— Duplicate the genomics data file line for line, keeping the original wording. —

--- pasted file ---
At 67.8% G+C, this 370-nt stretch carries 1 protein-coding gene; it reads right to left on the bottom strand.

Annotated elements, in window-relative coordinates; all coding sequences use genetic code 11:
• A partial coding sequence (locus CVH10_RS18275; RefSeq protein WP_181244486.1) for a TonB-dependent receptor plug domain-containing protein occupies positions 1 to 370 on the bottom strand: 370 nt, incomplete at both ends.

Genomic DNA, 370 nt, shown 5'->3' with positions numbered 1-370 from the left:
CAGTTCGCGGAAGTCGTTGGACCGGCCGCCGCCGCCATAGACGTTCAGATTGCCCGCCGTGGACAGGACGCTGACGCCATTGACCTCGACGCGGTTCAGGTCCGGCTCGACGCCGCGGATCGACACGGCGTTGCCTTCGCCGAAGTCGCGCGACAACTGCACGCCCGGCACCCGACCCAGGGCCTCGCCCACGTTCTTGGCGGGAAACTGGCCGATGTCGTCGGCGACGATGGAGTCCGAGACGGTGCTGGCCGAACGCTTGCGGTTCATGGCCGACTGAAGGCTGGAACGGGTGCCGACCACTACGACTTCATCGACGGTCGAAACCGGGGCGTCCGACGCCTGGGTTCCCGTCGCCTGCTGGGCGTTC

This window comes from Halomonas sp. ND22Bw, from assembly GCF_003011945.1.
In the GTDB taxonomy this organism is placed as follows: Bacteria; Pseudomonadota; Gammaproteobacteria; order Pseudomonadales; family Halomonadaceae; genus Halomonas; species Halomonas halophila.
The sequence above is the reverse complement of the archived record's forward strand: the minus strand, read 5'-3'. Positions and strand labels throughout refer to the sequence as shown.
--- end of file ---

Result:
At 67.8% G+C, this 370-nt stretch carries 1 protein-coding gene; it reads right to left on the bottom strand.

Annotated elements, in window-relative coordinates; all coding sequences use genetic code 11:
• A partial coding sequence (locus CVH10_RS18275; RefSeq protein WP_181244486.1) for a TonB-dependent receptor plug domain-containing protein occupies positions 1 to 370 on the bottom strand: 370 nt, incomplete at both ends.

Genomic DNA, 370 nt, shown 5'->3' with positions numbered 1-370 from the left:
CAGTTCGCGGAAGTCGTTGGACCGGCCGCCGCCGCCATAGACGTTCAGATTGCCCGCCGTGGACAGGACGCTGACGCCATTGACCTCGACGCGGTTCAGGTCCGGCTCGACGCCGCGGATCGACACGGCGTTGCCTTCGCCGAAGTCGCGCGACAACTGCACGCCCGGCACCCGACCCAGGGCCTCGCCCACGTTCTTGGCGGGAAACTGGCCGATGTCGTCGGCGACGATGGAGTCCGAGACGGTGCTGGCCGAACGCTTGCGGTTCATGGCCGACTGAAGGCTGGAACGGGTGCCGACCACTACGACTTCATCGACGGTCGAAACCGGGGCGTCCGACGCCTGGGTTCCCGTCGCCTGCTGGGCGTTC

This window comes from Halomonas sp. ND22Bw, from assembly GCF_003011945.1.
In the GTDB taxonomy this organism is placed as follows: Bacteria; Pseudomonadota; Gammaproteobacteria; order Pseudomonadales; family Halomonadaceae; genus Halomonas; species Halomonas halophila.
The sequence above is the reverse complement of the archived record's forward strand: the minus strand, read 5'-3'. Positions and strand labels throughout refer to the sequence as shown.